Parson Spider

Common Name: Parson Spider

Latin Name: Herpyllus ecclesiasticus

Common Family Name: Ground spiders

Latin Family Name: Gnaphosidae

Other Names:

Origin: Native to North America, and found throughout the United States.

Biology: These are hunting spiders which use their silk only for lining their retreat and for creating their egg sacs. They may be very fast moving spiders and commonly enter structures to hunt for food or harborage. They are primarily nocturnal, but when found in structures may be seen walking along floors, countertops, walls, or ceilings. They are capable of biting humans, but their venom is generally not considered dangerous. The venom is a cyto-toxic venom, and may cause death of the tissues at the site of the bite, potentially leading to an open wound.

Identification: The Parson Spider is a medium sized spider with dark brown legs and body sections. The cephalothorax is narrower at the front than at the back, and on the top of this front segment there is a longitudinal light colored band from front to back. On the top of the abdomen there also is an irregular marking that runs front to back, and is whitish to almost pink in color.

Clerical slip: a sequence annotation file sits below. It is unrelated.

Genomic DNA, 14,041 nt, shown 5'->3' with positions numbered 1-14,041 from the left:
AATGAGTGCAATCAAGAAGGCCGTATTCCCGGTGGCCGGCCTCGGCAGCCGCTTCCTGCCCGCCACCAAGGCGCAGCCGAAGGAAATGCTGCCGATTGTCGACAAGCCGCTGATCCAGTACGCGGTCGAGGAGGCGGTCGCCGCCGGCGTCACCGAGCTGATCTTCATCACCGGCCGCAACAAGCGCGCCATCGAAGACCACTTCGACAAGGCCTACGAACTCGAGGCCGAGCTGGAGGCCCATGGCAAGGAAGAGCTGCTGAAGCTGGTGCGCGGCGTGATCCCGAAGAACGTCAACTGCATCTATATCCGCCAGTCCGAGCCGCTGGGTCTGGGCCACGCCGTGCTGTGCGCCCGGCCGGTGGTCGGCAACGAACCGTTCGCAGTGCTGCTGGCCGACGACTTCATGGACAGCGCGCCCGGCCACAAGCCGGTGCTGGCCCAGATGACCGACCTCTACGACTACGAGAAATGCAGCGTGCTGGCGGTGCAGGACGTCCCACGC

Characteristics Important in Control: The occasional spider found indoors is best removed by vacuuming. Elimination of harborage sites around the exterior of the structure will help to reduce the populations of spiders nearby. This includes removing plant debris, firewood, lumber, or other objects that the spiders can hide within or under. Good sanitation and storage practices indoors, keeping materials off the floor in storage areas, will also help prevent the spiders, and exclusion from the structure by sealing cracks, holes, or other openings is needed. Pyrethroid insecticides are excellent for intercepting the spiders that move to the building foundation.